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Artificial sweetener linked to higher heart attack risk, study says

Erythritol is poorly metabolized, excreted almost entirely in urine and characterized as a “zero-calorie” sweetener. (Seramo/Getty Images/iStockphoto)
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The popular artificial sweetener erythritol, which is used as a sugar substitute in many low-calorie, low-carb and keto products, has been linked to heightened risk of heart attack, stroke and death, according to a study published in Nature Medicine.

Looking at more than 4,000 people in the United States and Europe who were undergoing elective cardiac evaluation, researchers at the Cleveland Clinic found that those who had greater erythritol levels in their blood had a higher chance of experiencing adverse cardiac events. In preclinical studies, they also found evidence that ingestion of erythritol increased blood clot formation.

Researchers caution that more study is necessary and that participants independently had a high prevalence of cardiovascular disease, so the “translatability” of the findings to the general population needs to be determined.

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Still, the results offer a significant challenge to product marketing that pitches erythritol as a healthy, natural sugar alternative. And the insights arrive as erythritol has come into vogue, with plant-based, keto and low-carb diet trends spurring interest in alternative sweeteners sold as “natural.”

According to 2022 reports from research firm NielsenIQ, sales growth for products with erythritol grew 43 percent over two years, and products that claim to contain “natural sweeteners” grew by 91 percent. “Sugar-free” products with erythritol are often recommended to individuals with obesity, diabetes or metabolic syndrome — who are already at risk for such cardiovascular health problems, the paper’s authors note.

In a statement about the study, Stanley Hazen, a cardiologist at the Cleveland Clinic, called for more research into alternative sweeteners. “Cardiovascular disease builds over time, and heart disease is the leading cause of death globally,” he said. “We need to make sure the foods we eat aren’t hidden contributors.”

Hazen wrote in an email that his team did not set out to study artificial sweeteners, but was rather looking to find chemicals in the blood that identified “who was at risk for a future heart attack, stroke or dying in the next three years.” The compound that predicted this “ended up being Erythritol.” His team then developed a test for it, independently tested their hypothesis and replicated the findings.

Asked how consumers should respond to the study, Hazen said in an emailed response that “it would seem prudent” to avoid erythritol, adding that “more studies need to be performed to corroborate/investigate the warning signals observed.”

Hazen said further research is needed into the health effects of erythritol and other sweeteners, noting that his team is “not saying all artificial sweeteners are dangerous. We did not study other artificial sweeteners.”

A sugar alcohol that is found in small amounts in fruits and vegetables, erythritol is poorly metabolized, excreted almost entirely in urine and characterized as a “zero-calorie” sweetener. Many foods that claim to be naturally flavored, such as keto cookies and granola, contain erythritol. But when it is artificially added to processed foods, it is seen at levels “1,000 fold higher than endogenous levels,” the researchers wrote.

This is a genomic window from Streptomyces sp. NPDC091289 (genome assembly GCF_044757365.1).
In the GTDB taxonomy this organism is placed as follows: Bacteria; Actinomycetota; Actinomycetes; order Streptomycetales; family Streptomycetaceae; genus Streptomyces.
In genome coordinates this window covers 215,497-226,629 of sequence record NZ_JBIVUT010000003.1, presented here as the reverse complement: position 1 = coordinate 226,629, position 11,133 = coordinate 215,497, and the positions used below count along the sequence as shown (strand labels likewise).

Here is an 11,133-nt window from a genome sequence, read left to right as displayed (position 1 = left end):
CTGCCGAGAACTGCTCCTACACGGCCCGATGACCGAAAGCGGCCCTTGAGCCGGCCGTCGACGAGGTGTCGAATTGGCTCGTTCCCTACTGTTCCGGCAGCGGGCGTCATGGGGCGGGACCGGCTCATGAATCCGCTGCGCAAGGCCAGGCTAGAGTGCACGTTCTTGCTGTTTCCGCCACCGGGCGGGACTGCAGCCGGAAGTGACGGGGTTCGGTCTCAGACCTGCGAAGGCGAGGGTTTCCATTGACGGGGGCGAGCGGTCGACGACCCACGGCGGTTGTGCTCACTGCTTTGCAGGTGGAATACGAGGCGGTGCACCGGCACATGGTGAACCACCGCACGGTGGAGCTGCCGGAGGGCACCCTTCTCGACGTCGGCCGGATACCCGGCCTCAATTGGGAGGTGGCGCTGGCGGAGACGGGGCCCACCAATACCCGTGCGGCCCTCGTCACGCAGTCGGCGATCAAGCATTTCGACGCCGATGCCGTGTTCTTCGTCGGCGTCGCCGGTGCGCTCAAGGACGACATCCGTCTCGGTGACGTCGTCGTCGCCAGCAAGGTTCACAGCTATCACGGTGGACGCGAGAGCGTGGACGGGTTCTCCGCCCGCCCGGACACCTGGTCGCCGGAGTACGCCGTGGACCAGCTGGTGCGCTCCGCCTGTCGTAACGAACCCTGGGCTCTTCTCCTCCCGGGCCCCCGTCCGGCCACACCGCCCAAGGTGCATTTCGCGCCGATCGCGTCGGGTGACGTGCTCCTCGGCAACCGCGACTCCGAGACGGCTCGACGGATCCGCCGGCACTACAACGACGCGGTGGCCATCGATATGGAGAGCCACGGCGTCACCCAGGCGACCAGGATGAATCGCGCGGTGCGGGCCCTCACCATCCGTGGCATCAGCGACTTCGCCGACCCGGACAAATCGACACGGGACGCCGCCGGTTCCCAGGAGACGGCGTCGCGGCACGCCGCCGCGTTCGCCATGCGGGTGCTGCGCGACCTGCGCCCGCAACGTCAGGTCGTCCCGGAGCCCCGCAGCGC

Greg Neely, a professor of functional genomics at the University of Sydney who has studied artificial sweeteners, said many “natural” labels amount to “misleading marketing,” noting that people assume, “If it occurs in nature, it’s probably not as bad for us.”

Neely said the Cleveland Clinic study is “extremely important, and it will likely trigger immediate changes in what we consume,” emphasizing that researchers went in “without any specific agenda.” The study highlights that “we don’t fully understand what the health consequences of industrialized food have been, and just because something is sold as ‘natural’ doesn’t mean it is safe or good for us to consume at an industrial scale.”

The merits and shortcomings of alternative sweeteners, such as aspartame, sucralose, stevia and saccharin, have been debated for years. Often pitched as a weight-loss shortcut that offers the sweet taste of high-sugar foods without the health consequences, such sweeteners have been linked to higher calorie consumption and higher blood sugar levels. One 2019 study suggested that drinking artificially sweetened soft drinks was associated with increased deaths from circulatory disease.

Still, some maintain that such associations are a product of the lifestyle of people who consume these sweeteners, not the sweeteners themselves. And despite decades of studies into the safety of sugar substitutes and whether consuming them helps or harms the body, much of the research is inconclusive.

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Still, Neely said he tries to avoid artificial sweeteners “when at all possible.”

The incidence of conditions such as obesity and diabetes is rising at a rate “much faster than they would if this was just genetic,” Neely said. “So we know our environment is driving these diseases somehow, and the industrialization of our food is one critical component we need to consider.”